There is not much that makes vomit rush up to the back of my throat faster than this: Steve Bannon quoting Dr. Martin Luther King. I’m nauseous just thinking about it now. On Wednesday, Bannon said in an interview on the BBC, “If you look at the polices of Donald Trump, anybody—Martin Luther King—would be proud of him, what he’s done for the black and Hispanic community for jobs.”
Yes, the Prince of Darkness said the King of Peace would be proud of The Donald. We are through the looking glass, y’all. This is absurdist gaslighting meant to twist reality into making Trump palatable to black voters. He’s using the ghost of King to somehow approve of GOP policies. The right loves to use King, to say “King would agree with us.” It’s a way of advertising to blacks and absolving themselves of racism. And it’s a tactic that truly makes me sick.
In no imaginable way would King be proud of Trump, a man whose campaign and presidency have been marked by rhetoric and policies that have led more than half of Americans to think he is racist. Trump has played to white entitlement and victimhood, he has comforted white supremacists, he has demeaned, disrespected, and dehumanized black and brown people, and he has ignored blacks in need. He is the opposite of everything King stood for. To me, when they use his name and ascribe an affinity for their policies to him, it feels like a political version of Weekend at Bernie’s, where the right holds up the dead, limp body of King, waving his soft arms around to make it look as if he supports their ideas.
But, typical of how the right uses King, Bannon’s declaration of support from King requires a hyper-reductionist vision of him. It leaves King as nothing more than a cheerleader for jobs. Surely King would notice that the black unemployment rate is at or near the lowest rate in recorded history, just under 7 percent, but it’s more than double the white unemployment rate, just over 3 percent. This is evidence of the racism King sought to battle—it stems from inequality and exacerbates it. But hey, once someone is dead you can have them say whatever you want them to.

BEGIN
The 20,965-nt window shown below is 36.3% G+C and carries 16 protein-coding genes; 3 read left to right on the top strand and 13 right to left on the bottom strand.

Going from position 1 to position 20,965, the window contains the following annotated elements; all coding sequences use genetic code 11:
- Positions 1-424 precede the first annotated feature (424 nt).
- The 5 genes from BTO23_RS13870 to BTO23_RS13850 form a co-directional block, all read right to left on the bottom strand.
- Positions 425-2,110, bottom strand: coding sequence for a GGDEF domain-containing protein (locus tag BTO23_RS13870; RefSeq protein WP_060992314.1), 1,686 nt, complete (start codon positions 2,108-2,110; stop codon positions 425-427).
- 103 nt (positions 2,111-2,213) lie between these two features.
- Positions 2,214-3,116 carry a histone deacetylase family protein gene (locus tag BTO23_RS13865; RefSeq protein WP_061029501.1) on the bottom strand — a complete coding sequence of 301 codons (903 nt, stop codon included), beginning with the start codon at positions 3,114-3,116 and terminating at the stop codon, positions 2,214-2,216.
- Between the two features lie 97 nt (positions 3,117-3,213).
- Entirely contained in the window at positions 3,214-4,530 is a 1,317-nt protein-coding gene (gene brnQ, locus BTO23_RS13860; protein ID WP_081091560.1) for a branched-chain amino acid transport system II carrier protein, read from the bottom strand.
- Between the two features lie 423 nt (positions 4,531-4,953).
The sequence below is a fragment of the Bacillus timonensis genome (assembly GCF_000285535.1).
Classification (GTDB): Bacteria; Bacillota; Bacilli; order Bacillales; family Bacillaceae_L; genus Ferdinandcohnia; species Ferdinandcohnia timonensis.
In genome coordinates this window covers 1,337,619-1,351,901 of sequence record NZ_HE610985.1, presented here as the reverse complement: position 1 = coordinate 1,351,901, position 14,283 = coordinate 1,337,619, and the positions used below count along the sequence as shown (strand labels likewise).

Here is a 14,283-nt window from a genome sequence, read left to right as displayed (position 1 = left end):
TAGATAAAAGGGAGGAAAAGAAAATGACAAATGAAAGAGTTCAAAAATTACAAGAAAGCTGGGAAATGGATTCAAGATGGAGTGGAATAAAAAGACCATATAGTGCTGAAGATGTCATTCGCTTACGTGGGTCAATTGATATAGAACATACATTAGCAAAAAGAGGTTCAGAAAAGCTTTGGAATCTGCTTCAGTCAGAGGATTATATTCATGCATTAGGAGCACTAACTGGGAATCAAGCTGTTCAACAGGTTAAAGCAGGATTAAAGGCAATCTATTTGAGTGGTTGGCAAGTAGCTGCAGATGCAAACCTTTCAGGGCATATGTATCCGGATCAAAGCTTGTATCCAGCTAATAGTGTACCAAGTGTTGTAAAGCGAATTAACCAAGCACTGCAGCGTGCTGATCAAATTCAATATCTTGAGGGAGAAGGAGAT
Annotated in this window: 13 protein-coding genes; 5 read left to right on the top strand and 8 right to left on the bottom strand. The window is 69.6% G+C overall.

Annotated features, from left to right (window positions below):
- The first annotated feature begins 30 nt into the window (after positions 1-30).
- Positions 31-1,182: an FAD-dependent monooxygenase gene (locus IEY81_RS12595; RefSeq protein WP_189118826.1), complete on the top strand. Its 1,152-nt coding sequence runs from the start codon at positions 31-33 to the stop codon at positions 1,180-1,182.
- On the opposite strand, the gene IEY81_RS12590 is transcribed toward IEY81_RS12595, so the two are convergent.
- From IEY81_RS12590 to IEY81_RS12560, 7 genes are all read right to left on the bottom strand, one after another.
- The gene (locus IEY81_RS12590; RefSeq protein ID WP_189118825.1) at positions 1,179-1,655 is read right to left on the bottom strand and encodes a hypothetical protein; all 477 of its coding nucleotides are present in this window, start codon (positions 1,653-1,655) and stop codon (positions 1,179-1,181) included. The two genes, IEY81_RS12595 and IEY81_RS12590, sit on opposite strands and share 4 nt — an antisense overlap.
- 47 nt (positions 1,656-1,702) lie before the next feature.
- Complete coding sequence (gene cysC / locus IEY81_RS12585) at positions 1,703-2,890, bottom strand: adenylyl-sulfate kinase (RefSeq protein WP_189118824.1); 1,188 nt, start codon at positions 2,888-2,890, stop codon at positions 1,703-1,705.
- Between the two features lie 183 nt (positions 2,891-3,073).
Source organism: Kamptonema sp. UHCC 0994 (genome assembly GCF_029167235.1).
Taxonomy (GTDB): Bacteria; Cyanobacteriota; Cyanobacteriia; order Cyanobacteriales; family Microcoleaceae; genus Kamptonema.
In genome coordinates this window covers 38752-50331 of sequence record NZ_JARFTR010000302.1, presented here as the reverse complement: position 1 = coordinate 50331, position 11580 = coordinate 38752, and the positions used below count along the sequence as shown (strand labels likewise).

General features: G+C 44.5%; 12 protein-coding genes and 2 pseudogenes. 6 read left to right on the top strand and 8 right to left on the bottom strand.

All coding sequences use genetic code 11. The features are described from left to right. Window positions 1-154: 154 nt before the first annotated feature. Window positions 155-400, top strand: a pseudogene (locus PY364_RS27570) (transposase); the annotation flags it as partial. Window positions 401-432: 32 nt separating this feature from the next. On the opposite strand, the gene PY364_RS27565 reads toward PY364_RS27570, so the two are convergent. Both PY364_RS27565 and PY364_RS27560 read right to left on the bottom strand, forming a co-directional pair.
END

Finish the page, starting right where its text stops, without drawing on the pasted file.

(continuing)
Glenn Beck has played with King’s corpse several times. Once, in Alabama, he talked about King seeing “a vision built on God’s truth, with Unity and love as key principles, and the concept of boycott and Non violent [sic] were his tactics, driven by principles, and based on truth.”
I don’t know what that means. To bring up King in that way seems to me to be all about wrapping yourself in his legacy like a warm blanket. Beck knows we all have strong, positive feelings about King, so he mentions King as a way of activating those feelings and giving listeners a release of dopamine. But he’s not actually saying anything.
Look, I’m not saying only liberals get to quote King, but if your politics totally misalign with his, if you’re not about expanding rights for black and brown people, or economic justice for poor people, or a fundamental transformation of this country that helps create equality, then why are you mentioning King? He’s not just another great orator—he’s a symbol of moral power, a revolutionary freedom fighter, and a man who’s birthday we celebrate as a holiday. He’s a Nobel Peace Prize winner. Mentioning him as a supporter of your ideas means borrowing some of his moral authority. Beck says, “Blacks don’t own Martin Luther King.” It’s an awkward phrasing—he means blacks alone don’t get to define and talk about King; which is true, but I feel like Beck wants the right to define King however he likes. If your politics stand in opposition to King’s, then telling us that he’s your tacit endorser is frankly offensive.
I cringe hardest when I hear the right use King as a symbol of color-blindness. They think that King’s comment about wanting to be judged by “the content of your character and not the color of your skin” is somehow a validation of the right’s colorblind approach to race. They use King, sometimes, to say we shouldn’t notice race because that’s not what King wanted. This is not at all what King wanted: He emphatically wanted equality and justice. But some on the right will weaponize King and use him to shame the left for noticing race—and thus not being colorblind.
King is not an empty vessel into which you can pour any notion you want. He was an extraordinary writer and speaker who made his opinions clear. We know who he was. Just because he means something to us all doesn’t mean you can make him mean anything you want. King is sacred not just to black people but to America as a whole and misappropriating his legacy is low. Especially when done by someone like Bannon. Earlier this year in France he told an audience to “wear” accusations of racism “as a badge of honor.” To Bannon, people should be proud to be racist. He’s telling them this because racism is a tool he knows how to use. And within the machinery of how Bannon markets political drama meant to stoke white fear, King is nothing but a prop.